the-south-asian.com                                     January 2003

 

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JANUARY  2003 Contents

 

 Peace in South Asia
 - Is it attainable?
 Read what they have 
 to say:

 Introduction

 Swami Agnivesh &
 Rev Valson Thampu

 Ardeshir Cowasjee

 Lt. Gen Arjun Ray 

 Raju Narisetti

 Waheguru Pal Singh 
 Sidhu

 'Junoon'

 Music

 Ustad Amjad Ali Khan
 - 50 years of sarod

 Heritage

 Secular symbols of
 Sri Lanka

 
 2002 Round-up

 Books 2002

 Sports 2002

 
 
People

 Raju Nasiretti

 Mahreen Khan

 
 
Real Issues

 Corruption vs. NGOs


 Neighbours

 Letter from Pakistan

 Books

 'India in Slow Motion'
 - by Mark Tully

 Serialisation of  'Knock at every alien 
 door' - Joseph Harris

 

 Events

 South Asian Events in
 London &  Washington DC

 
 Editor's Note

 the craft shop

 Lehngas - a limited collection

 the print gallery

 Books

 Silk Road on Wheels

 The Road to Freedom

 
Enduring Spirit

 Parsis-Zoroastrians of
India

 
The Moonlight Garden

 
Contemporary Art in
 Bangladesh
 

 

 

 

 

 


 

 

 

 

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Peace in South Asia - elusive or attainable?

 

We are two years into the millennium. There is only violence and more violence to describe these two years. Our collective karma has bestowed us with 'soft-brained leaders' - elected and inflicted - determined to eliminate their own species and the environment they live in. Anarchy, chaos, and eventual self-destruction ..... not happy thoughts. Could a miracle redirect us to more pleasant goals and give us true leaders? Could we dream of peace in south Asia? Is peace in south Asia elusive or attainable? These are some of the questions we asked Mr. Ardeshir Cowasjee, Swami Agnivesh, Rev. Valson Thampu, Lt. Gen. Arjun Ray,   Mr. Raju Narisetti, Dr. Waheguru Pal Singh Sidhu, and members of South Asia's 'Sufi Rock' band 'Junoon' - all respected and responsible citizens of the world.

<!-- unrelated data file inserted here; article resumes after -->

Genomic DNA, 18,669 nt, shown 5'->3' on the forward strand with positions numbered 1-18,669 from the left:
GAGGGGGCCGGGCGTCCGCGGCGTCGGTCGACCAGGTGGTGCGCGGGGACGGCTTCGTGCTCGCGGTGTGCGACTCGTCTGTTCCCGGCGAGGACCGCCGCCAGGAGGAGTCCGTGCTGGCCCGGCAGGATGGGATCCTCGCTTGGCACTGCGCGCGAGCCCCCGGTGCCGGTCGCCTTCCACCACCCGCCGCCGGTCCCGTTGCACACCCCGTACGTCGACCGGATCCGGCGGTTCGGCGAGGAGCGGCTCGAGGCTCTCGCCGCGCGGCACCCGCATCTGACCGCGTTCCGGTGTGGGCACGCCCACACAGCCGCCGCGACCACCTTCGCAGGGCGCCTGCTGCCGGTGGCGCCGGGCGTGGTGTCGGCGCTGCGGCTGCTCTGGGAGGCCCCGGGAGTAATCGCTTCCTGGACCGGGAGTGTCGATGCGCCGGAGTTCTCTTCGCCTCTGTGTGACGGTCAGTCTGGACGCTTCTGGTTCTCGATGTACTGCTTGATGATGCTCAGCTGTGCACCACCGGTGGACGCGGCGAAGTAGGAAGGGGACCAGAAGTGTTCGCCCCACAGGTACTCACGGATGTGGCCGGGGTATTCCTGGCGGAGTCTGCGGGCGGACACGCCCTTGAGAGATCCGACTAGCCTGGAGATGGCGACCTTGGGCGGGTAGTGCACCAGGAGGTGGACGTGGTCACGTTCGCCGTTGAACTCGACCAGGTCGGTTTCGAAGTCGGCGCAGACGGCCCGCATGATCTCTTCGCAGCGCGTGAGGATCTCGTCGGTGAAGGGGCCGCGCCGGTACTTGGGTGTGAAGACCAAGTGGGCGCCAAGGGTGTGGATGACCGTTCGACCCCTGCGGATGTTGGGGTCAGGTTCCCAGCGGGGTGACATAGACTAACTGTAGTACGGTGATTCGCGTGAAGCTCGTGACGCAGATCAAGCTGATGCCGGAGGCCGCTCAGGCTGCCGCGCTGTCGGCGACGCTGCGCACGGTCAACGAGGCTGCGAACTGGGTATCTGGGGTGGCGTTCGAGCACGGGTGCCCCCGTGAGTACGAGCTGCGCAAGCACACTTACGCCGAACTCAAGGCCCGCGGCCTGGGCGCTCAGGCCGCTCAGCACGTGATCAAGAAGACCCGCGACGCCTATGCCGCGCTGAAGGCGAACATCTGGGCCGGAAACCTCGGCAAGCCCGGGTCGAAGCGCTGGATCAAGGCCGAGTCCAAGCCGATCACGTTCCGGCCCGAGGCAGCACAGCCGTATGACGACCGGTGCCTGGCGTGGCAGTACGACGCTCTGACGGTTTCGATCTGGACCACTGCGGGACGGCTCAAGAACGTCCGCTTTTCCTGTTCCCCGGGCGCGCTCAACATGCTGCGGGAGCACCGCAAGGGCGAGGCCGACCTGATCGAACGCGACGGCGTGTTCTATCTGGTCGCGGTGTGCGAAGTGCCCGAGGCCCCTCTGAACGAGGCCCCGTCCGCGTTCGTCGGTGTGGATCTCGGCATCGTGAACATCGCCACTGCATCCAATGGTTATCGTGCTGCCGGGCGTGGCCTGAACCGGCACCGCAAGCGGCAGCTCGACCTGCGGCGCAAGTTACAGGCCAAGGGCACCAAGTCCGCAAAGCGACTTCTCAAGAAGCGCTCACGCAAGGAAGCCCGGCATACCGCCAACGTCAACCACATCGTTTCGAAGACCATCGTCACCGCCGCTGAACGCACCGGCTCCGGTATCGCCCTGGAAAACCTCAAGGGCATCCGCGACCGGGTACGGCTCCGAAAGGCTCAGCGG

As I write these lines, Palestinian and Israeli teenagers  are killed;  innocent people are killed every few days by militants in Kashmir - all in the name of religion - a religion devoid of  spirituality. Maybe one day religion will no longer be a State matter. Maybe one day we will have universal text books in schools, teaching Faiz, Prem Chand, Lennon, Dylan and many others.  Maybe one day we will have a truly multi-faith secular prayer. Maybe one day we will have the ability to trust and be trusted. Maybe one day  'We' will attempt to understand 'Them'. Maybe "I'm a dreamer, but I'm not the only one."

Faiz Ahmed Faiz, one of the great poets of last century, put the entire issue of our times in two simple lines (one a statement, and the other a question), written on his return to Pakistan after visiting the newly independent Bangladesh:

"Hum ke thehre ajnabi itni madaa raaton ke baad

Khoon ke dhabe dhulenge kitni barsaaton ke baad."

I have neither the courage nor the ability to translate these lines. 

Ardeshir Cowasjee, the highly respected journalist from Pakistan, in one of his articles titled 'For What Do We Fight?', recalls: "..... our physicist, the Ahmadi, Professor Abdus Salam, my contemporary. When he was awarded the Nobel Prize in 1979, he was recognized and lauded as a Pakistani and a Muslim, although the 1973 Constitution did not admit to the latter. When I met him in the mid-1980s, I asked him whether he was still considered to be a Pakistani and a Muslim. He held my hand, smiled, and replied, "Does it matter?" But, then, I was talking to a profoundly educated human being."

We thank Mr. Ardeshir Cowasjee, Swami Agnivesh, Rev. Valson Thampu, Lt. Gen. Arjun Ray,   Mr. Raju Narisetti, Dr. Waheguru Pal Singh Sidhu, and members of 'Junoon' for sharing their views with us - on matters so close to our hearts. Happy and a Safe 2003 to all our readers.


Roopa Bakshi

 

 

 

 

 

 

 

 

 

 

 

 

 

 

 

 

 

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